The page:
With reference now to FIG. 3, a block diagram of a data processing system 300 in which the present invention may be implemented is illustrated. Data processing system 300 is an example of a client computer. Data processing system 300 employs a peripheral component interconnect (PCI) local bus architecture. Although the depicted example employs a PCI bus, other bus architectures such as Micro Channel and ISA may be used. Processor 302 and main memory 304 are connected to PCI local bus 306 through PCI bridge 308. PCI bridge 308 also may include an integrated memory controller and cache memory for processor 302. Additional connections to PCI local bus 306 may be made through direct component interconnection or through add-in boards. In the depicted example, local area network (LAN) adapter 310, SCSI host bus adapter 312, and expansion bus interface 314 are connected to PCI local bus 306 by direct component connection. In contrast, audio adapter 316, graphics adapter 318, and audio/video adapter (A/V) 319 are connected to PCI local bus 306 by add-in boards inserted into expansion slots. Expansion bus interface 314 provides a connection for a keyboard and mouse adapter 320, modem 322, and additional memory 324. SCSI host bus adapter 112 provides a connection for hard disk drive 326, tape drive 328, and CD-ROM 330 in the depicted example. Typical PCI local bus implementations will support three or four PCI expansion slots or add-in connectors.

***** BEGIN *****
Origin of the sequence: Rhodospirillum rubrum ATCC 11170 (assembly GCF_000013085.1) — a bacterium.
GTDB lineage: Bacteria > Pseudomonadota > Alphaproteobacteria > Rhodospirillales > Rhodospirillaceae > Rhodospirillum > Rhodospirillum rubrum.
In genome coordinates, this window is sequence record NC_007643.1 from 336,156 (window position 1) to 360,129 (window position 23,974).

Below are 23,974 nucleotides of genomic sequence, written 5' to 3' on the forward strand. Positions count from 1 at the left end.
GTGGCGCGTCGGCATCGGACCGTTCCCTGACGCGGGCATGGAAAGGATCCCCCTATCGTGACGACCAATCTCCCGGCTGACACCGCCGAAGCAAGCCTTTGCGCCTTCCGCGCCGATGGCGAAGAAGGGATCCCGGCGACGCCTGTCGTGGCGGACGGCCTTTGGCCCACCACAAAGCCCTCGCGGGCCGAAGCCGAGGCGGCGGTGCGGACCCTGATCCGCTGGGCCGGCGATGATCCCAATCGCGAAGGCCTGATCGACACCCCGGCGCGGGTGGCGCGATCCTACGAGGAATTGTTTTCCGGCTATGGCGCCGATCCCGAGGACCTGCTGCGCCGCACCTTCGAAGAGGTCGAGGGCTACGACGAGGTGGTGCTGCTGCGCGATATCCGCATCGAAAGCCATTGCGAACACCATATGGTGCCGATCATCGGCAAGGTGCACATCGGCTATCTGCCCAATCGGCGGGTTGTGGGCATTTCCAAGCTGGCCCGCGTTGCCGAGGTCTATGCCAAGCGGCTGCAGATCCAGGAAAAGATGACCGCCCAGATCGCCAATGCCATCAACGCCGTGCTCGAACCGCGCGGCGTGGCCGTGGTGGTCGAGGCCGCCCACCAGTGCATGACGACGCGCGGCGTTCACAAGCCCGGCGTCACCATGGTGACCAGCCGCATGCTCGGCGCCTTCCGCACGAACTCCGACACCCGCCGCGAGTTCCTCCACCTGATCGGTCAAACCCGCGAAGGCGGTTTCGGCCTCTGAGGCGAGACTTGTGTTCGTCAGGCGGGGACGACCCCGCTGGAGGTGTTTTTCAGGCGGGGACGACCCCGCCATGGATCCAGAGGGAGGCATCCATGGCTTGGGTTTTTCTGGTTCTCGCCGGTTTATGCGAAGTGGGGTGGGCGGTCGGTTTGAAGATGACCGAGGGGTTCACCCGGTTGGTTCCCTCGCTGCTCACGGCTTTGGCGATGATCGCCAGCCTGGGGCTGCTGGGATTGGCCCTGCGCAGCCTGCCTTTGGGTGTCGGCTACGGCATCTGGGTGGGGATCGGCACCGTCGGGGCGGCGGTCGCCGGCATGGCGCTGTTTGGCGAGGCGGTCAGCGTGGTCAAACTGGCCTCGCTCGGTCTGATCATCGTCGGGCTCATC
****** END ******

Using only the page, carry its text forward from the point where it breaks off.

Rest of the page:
An operating system runs on processor 302 and is used to coordinate and provide control of various components within data processing system 300 in FIG. 1. The operating system may be a commercially available operating system such as OS/2, which is available from International Business Machines Corporation. “OS/2” is a trademark of from International Business Machines Corporation. An object oriented programming system such as Java environment may run in conjunction with the operating system and provides calls to the operating system from Java programs or applications executing on data processing system 300. Instructions for the operating system, the object-oriented operating system, and applications or programs are located on storage devices, such as hard disk drive 326 and may be loaded into main memory 304 for execution by processor 302.
Those of ordinary skill in the art will appreciate that the hardware in FIG. 3 may vary depending on the implementation. For example, other peripheral devices, such as optical disk drives and the like may be used in addition to or in place of the hardware depicted in FIG. 3. The depicted example is not meant to imply architectural limitations with respect to the present invention. For example, the processes of the present invention may be applied to multiprocessor data processing system.